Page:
The Sudanese-Gulf relations are moving into new heights following the last trip by President Omar Al-Bashir to both Kuwait and Bahrain last week, where he announced that a memorandum of understanding on strategic partnership is to be signed between Sudan and the Gulf Cooperation Council (GCC) during a foreign ministers’ meeting. Sudan will be the third country to sign such agreement following those already sealed with Morocco and Jordan. Those agreements cover investments, trade in addition to military cooperation, which looks like a logical conclusion with clear backing at grass roots given the tens of thousands of Sudanese working in the Gulf countries with spiritual and social ties.
Sudan’s active participation in the war in Yemen, seen by the GCC as a battleground to fight Iranian expansionism, has helped into putting its relations with the Gulf states into a new level, highlighting its abundant natural resources that could provide a golden opportunity for potential investors and which will help at the same time in securing some of the GCC food needs.
According to Foreign Minister Ibrahim Ghandour, “Sudan has prepared a list of 220 development projects of which 79 ones were good to go".
That is fine, but there is a need for more than listing projects for would be investors. What is the framework and the strategy on which such projects are based as far as Sudan is concerned?
The GCC countries agree on the need to secure their food requirements, which has been long standing for quite some time.
For instance Saudi Arabia and back in 2008 during the height of the food crisis that engulfed the world started to develop what came to be known as “King Abdullah’s Initiative for Saudi Agricultural Investments Abroad: A Way of Enhancing Saudi Food Security”.
That initiative stipulated clearly the objective, the vision, the tasks and principles governing it, the targeted 12 products like wheat, barley, sorghum and named nine targeted countries with Sudan on the top of the list to be followed by Egypt and Ethiopia and that the private sector be the engine for investment and executing projects.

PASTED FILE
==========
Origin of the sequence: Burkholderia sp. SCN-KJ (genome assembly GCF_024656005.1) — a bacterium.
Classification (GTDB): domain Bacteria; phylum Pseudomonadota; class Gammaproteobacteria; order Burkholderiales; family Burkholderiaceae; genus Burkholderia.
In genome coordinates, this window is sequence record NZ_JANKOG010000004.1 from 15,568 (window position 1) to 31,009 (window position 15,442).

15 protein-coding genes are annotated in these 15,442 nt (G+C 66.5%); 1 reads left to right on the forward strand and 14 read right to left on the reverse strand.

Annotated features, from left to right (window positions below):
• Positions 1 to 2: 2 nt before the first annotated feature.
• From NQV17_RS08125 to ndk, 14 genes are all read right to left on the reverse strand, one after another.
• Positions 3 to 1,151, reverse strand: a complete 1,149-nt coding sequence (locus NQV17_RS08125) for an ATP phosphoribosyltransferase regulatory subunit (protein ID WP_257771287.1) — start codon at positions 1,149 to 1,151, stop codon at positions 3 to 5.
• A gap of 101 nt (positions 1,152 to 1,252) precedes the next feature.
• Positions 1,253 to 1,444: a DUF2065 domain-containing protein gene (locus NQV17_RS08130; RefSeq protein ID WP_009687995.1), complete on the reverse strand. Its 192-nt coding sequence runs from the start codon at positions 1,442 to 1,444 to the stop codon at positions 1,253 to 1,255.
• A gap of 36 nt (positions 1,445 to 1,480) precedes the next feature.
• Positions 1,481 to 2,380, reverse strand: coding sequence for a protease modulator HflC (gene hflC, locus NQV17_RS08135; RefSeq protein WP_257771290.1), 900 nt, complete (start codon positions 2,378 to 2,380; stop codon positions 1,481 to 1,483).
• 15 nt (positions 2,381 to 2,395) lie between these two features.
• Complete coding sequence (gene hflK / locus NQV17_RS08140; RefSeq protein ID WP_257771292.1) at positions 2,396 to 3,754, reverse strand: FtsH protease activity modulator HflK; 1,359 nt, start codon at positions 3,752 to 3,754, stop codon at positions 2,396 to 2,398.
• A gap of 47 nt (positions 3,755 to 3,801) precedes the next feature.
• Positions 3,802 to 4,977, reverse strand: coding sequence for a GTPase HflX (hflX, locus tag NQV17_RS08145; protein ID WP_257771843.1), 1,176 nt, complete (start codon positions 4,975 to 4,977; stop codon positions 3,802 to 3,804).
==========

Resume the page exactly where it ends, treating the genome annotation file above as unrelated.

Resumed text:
On the criteria to choose the countries hosting this initiative six factors were stipulated that include availability of natural resources be it land, water and labor, political, social and economic stability, free market environment, transparent and attractive procedures, regulations and incentives for investments, adequate infrastructure and good relations with Saudi Arabia.
It is not fully clear what is Sudan’s strategy in receiving those investments. Aside from the general wish to attract capital to improve the country’s economic condition, nothing much has been spelled out. It is high time to get into some details and priorities so as to provide a base for accumulation that will eventually affect change. Otherwise, there is great risk of squandering this opportunity with- out a qualitative impact on the whole scene.
In fact this is not the responsibility of the government only, but rather it is a duty of various media outlets as well to abandon the long standing tradition of focussing on Khartoum stories that are basically political ones, leaving it to mere chance or an official celebration to highlight what is going on outside the capital. All in all and according to Saudi ambassador to Sudan Ali Hasan Ja’afar more than $26 billion have been approved by Sudanese authorities for Saudi projects. Of those a total investment of $12 billion haven carried out already. On the micro level, there was a lot of publicity of late related to Al-Rajhi wheat project and the canned factory in Karima, but hardly any details about how the local community is benefitting from these projects, whether all production will be shipped for export or that some of it will be directed to local market and on what terms?
However, on the top of the list of issues to be addressed is how to achieve a good degree of political, security and economic stability. As long as there are those who resort to arms question marks will continue to haunt investors.
The government is currently in better shape politically with an upper hand domestically and diplomatically and at the time its strongest military opposition is reeling under the weight of internal strife. This is a golden opportunity not to settle the score with rebels, but to achieve a lasting peace that will really usher Sudan into an era of politico, economic and social stability.
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